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In the realm of talent acquisition, visual storytelling has become an indispensable tool for engaging candidates and showcasing company culture. In today’s digital landscape, smartphones have emerged as versatile instruments for capturing compelling moments and crafting impactful narratives. Among these devices, the iPhone stands at the forefront of mobile cinematography, offering a plethora of features to elevate your video content to professional standards. Whether you’re a recruiter, employer brand strategist, or HR professional, mastering the following iPhone camera settings can significantly enhance the quality of your recruitment videos:

1. Switch to 4K Resolution

This tip is a big must to ensure a noticeable difference in quality.

The newer iPhone models come equipped with the ability to record in 4K resolution. This advanced video setting offers four times the detail of 1080p HD video. Switching your iPhone’s camera to 4K resolution can significantly enhance your videos’ clarity, sharpness, and detail. This transformation will provide your footage with a professional-grade look and feel, making your content stand out on platforms like Instagram or TikTok.

Whether you’re documenting a fun company work event, capturing b-roll, or filming for testimonials, the 4K setting will capture every scene in stunning detail. Open the Camera app, switch the camera mode to Video, and look to the corner of your screen. If you’re shooting in 1080p, you’ll see an HD label. Just tap HD to switch to 4K video.

2.  Disable “HDR Video”

HDR video can enhance image quality, offering brighter highlights, vibrant colors, and a greater range of tonal details. However, this enhancement is most noticeable in particular scenarios, like capturing scenes with dramatic contrasts between light and dark areas.

While this might suggest that constantly activating the HDR Video feature is the best choice, it’s important to note that its usage may lead to unintended outcomes in specific contexts. HDR can sometimes cause colors to appear overly saturated or unnatural, especially in conditions that don’t call for high-contrast enhancements. At times, the picture often looks pixelated and overcompensates movements.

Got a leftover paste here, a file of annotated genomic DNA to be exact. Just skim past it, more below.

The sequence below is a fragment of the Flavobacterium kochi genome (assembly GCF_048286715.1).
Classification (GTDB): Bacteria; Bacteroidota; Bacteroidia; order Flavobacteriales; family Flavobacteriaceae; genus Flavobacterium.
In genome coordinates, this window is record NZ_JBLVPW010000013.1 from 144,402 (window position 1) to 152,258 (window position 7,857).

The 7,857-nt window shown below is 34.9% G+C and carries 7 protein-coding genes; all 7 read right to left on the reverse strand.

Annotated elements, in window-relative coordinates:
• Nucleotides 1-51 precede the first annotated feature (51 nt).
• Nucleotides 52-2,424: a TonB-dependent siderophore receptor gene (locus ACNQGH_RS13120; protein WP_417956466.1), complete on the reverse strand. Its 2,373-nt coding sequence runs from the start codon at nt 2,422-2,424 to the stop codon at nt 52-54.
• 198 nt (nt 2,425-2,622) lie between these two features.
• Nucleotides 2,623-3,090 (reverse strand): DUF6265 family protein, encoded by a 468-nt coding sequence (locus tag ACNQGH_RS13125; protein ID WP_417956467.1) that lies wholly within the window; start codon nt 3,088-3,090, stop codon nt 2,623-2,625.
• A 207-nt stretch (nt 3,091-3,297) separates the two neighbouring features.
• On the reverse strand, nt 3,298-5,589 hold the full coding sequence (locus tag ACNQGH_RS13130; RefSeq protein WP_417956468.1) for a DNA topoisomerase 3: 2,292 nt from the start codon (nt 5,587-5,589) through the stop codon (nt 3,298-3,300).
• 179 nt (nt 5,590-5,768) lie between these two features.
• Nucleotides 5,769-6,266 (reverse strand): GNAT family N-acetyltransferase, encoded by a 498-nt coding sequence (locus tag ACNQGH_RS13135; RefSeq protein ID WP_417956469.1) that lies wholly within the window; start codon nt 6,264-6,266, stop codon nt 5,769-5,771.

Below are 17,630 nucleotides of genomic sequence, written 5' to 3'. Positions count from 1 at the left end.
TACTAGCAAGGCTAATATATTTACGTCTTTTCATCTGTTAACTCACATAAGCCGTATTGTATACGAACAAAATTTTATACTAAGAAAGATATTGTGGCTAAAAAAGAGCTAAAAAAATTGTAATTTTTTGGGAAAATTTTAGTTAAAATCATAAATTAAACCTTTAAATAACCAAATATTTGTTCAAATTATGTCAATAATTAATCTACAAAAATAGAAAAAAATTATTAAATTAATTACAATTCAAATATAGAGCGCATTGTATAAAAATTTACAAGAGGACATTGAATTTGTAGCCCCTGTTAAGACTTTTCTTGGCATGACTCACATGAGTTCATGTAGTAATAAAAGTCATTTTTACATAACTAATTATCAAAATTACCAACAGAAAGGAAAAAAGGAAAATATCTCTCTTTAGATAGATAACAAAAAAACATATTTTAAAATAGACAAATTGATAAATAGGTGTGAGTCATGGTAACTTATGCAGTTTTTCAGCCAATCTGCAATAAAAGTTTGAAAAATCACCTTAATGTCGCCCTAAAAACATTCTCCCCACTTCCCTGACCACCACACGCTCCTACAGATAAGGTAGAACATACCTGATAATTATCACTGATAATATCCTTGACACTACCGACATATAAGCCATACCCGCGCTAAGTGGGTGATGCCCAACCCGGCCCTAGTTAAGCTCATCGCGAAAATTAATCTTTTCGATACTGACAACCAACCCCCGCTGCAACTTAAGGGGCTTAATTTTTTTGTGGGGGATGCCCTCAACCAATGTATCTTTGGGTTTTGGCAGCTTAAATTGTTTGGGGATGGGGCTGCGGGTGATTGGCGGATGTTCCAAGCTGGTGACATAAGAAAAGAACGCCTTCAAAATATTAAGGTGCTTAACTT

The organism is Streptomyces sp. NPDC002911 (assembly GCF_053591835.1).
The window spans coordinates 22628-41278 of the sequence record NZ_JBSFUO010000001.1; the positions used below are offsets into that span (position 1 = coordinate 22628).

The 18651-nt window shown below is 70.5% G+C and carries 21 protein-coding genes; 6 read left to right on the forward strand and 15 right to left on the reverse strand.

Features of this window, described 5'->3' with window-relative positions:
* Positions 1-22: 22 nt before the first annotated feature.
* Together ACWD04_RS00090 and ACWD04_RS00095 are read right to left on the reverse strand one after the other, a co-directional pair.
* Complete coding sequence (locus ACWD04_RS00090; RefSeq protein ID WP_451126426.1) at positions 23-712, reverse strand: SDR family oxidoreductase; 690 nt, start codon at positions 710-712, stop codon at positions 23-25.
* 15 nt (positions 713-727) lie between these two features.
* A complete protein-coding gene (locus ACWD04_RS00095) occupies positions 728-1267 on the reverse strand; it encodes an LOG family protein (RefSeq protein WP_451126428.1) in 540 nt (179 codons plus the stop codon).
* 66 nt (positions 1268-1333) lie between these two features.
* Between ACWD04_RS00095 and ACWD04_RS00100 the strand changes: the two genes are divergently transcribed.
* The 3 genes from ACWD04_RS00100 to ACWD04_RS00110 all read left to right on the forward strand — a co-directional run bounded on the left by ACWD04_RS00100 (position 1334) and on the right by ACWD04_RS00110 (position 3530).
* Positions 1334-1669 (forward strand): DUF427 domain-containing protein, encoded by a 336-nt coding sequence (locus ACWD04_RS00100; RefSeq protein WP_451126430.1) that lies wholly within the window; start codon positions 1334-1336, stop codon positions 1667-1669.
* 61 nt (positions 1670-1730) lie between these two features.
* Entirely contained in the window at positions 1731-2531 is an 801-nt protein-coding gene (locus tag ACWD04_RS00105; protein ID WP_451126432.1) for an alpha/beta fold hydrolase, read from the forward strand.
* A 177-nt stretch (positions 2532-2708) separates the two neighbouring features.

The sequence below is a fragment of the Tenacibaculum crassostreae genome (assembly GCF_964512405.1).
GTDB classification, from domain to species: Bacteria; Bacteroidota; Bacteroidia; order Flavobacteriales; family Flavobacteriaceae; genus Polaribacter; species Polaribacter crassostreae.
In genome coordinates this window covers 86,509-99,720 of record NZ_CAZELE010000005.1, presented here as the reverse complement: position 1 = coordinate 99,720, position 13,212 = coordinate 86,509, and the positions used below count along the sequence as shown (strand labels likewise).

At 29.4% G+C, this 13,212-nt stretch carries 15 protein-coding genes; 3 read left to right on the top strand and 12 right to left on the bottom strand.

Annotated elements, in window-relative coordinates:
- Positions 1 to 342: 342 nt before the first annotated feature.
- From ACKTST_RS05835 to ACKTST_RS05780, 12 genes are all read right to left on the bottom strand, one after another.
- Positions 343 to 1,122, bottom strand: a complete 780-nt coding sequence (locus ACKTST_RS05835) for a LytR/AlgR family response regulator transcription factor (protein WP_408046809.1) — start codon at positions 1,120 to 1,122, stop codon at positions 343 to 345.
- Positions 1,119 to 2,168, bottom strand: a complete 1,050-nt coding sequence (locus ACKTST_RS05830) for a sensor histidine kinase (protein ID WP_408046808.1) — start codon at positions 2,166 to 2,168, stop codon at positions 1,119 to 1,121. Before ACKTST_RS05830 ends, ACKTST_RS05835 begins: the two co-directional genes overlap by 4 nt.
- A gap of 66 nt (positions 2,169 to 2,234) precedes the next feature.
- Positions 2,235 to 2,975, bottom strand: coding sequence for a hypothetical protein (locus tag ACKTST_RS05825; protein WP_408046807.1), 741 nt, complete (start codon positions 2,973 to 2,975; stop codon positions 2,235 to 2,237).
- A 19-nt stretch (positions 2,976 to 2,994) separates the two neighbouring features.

Therefore, disabling the HDR Video feature when recording videos on your iPhone is often recommended to ensure color consistency and maintain a natural aesthetic throughout your footage.

3. Enable the Grid

When you’re filming videos, one feature that you might not have explored yet, but should definitely get familiar with, is the “Grid” function. This handy tool displays a grid overlay on your screen while shooting videos when activated. Trust me, it’s more than just a bunch of intersecting lines.

This grid is based on a principle in photography, and videography called the rule of thirds. If you’re new to this, the rule of thirds is a simple yet effective composition technique that can transform your shots by dividing your frame into nine equal sections by a set of horizontal and vertical lines.

But how does this help you? You can create a more balanced and engaging shot by positioning your main subject or essential elements along these gridlines or at the intersection points. This technique is often used to guide the viewer’s eye and create a sense of depth and dimension in the scene.